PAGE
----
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    Amtrak and CHSRA team up for new high speed trains


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    #1 DJ MC

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    Posted 14 January 2013 - 02:20 PM

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    Amtrak and the California High Speed Rail Authority are joining forces this coming week to begin the process of ordering up to 62 sets of high-speed trains for use in both the NEC and in the Golden State. Thirty-two of the train sets would be earmarked for the NEC, for use at speeds up to 160 mph, and the others for California. As of now, the plan is to announce on January 17.
     
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    THE PHANTOM HAS ARRIVED!




    #2 NYCRailfan523

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    Posted 15 January 2013 - 05:05 AM

    I just hope when the trains are there, I want to see how they look like. 


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    Posted Image

    The new (fantasy) sign at Stratford - Olympic Park Station, a complex shared by the DLR, London Underground, London Overground and National Rail services.

    C - Central line
    J - Jubilee line
    SI - Stratford and Stratford International branch services of the Docklands Light Railway or DLR
    2 - North London line of the London Overground

    This is Stratford station, NYC Subway style.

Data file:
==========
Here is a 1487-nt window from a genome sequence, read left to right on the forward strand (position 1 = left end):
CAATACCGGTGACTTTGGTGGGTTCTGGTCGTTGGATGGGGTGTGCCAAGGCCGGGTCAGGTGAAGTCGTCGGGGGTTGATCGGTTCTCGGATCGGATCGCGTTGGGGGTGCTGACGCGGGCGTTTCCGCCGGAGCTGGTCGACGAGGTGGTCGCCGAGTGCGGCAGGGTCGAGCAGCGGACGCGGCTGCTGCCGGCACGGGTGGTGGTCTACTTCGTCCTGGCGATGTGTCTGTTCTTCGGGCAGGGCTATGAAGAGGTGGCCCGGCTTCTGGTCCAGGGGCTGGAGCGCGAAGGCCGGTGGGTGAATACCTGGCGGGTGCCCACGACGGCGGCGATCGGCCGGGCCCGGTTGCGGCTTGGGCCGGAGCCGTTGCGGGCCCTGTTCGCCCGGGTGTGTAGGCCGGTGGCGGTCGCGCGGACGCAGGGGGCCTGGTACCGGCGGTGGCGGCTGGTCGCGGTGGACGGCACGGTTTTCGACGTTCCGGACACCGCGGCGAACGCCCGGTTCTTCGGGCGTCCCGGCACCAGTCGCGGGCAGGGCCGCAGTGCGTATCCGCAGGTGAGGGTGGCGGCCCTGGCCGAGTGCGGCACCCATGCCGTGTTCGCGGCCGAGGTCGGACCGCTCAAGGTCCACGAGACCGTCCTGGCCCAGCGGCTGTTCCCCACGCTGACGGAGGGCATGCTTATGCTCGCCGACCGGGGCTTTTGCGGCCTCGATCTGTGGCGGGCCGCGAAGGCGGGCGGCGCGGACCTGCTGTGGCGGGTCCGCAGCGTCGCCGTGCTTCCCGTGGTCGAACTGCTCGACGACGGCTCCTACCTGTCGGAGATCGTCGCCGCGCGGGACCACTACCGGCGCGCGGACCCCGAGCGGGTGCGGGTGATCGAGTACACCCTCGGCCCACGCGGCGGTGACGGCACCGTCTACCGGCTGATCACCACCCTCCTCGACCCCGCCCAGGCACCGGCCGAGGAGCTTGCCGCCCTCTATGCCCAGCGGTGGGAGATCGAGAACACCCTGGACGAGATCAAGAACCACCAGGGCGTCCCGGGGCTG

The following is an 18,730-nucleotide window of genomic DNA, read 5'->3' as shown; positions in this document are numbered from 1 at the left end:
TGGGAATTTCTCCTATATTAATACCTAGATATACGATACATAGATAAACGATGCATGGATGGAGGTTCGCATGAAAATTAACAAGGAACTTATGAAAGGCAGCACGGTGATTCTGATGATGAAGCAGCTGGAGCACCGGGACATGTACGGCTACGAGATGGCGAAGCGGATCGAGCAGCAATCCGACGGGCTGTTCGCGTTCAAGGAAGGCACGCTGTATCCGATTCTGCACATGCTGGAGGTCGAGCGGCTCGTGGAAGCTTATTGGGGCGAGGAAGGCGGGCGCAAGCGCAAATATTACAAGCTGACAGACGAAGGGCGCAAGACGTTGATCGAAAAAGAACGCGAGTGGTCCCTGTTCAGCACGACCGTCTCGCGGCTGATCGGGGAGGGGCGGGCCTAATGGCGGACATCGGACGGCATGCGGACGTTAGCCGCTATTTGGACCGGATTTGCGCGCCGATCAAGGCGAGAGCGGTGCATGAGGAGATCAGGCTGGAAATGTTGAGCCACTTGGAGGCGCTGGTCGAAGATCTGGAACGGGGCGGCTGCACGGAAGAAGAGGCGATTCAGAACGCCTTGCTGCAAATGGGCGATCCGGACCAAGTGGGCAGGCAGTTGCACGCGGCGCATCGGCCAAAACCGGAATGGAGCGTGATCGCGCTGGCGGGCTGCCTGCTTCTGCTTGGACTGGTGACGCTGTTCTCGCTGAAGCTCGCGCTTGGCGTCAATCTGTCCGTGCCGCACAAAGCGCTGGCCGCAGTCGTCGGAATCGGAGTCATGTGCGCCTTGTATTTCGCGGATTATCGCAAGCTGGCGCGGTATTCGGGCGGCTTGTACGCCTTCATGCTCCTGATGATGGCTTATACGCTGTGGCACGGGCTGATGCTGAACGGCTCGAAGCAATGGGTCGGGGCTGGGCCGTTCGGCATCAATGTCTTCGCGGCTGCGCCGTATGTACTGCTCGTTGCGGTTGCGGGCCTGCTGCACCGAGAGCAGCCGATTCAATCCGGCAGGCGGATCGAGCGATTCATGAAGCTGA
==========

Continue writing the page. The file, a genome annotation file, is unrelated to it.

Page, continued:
#3 qjtransitmaster

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    Posted 15 January 2013 - 07:01 AM

    It appears amtrak will see how much their trains will get slammed watch soon there will be other corridors with frequent service about damn time.
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    #4 Aussieinuk

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    Posted 15 January 2013 - 07:59 AM

    The problem is with the Acela is that it will never be a true "high speed train" until it has it's own dedicated line. There are very few places where it can run at it's full speed. The average speed between New York and Boston, a distance of 225 miles is 63mph including stops. The train only reaches speeds of 150mph for two stretches totaling 28 miles between Boston and New York.


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    #5 Engr08

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    Posted 15 January 2013 - 10:44 AM

    The problem is with the Acela is that it will never be a true "high speed train" until it has it's own dedicated line. There are very few places where it can run at it's full speed. The average speed between New York and Boston, a distance of 225 miles is 63mph including stops. The train only reaches speeds of 150mph for two stretches totaling 28 miles between Boston and New York.

     

    The problem is with the Acela is that it will never be a true "high speed train" until it has it's own dedicated line. There are very few places where it can run at it's full speed. The average speed between New York and Boston, a distance of 225 miles is 63mph including stops. The train only reaches speeds of 150mph for two stretches totaling 28 miles between Boston and New York.

    Its a start.


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    #6 DJ MC

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    Posted 15 January 2013 - 01:13 PM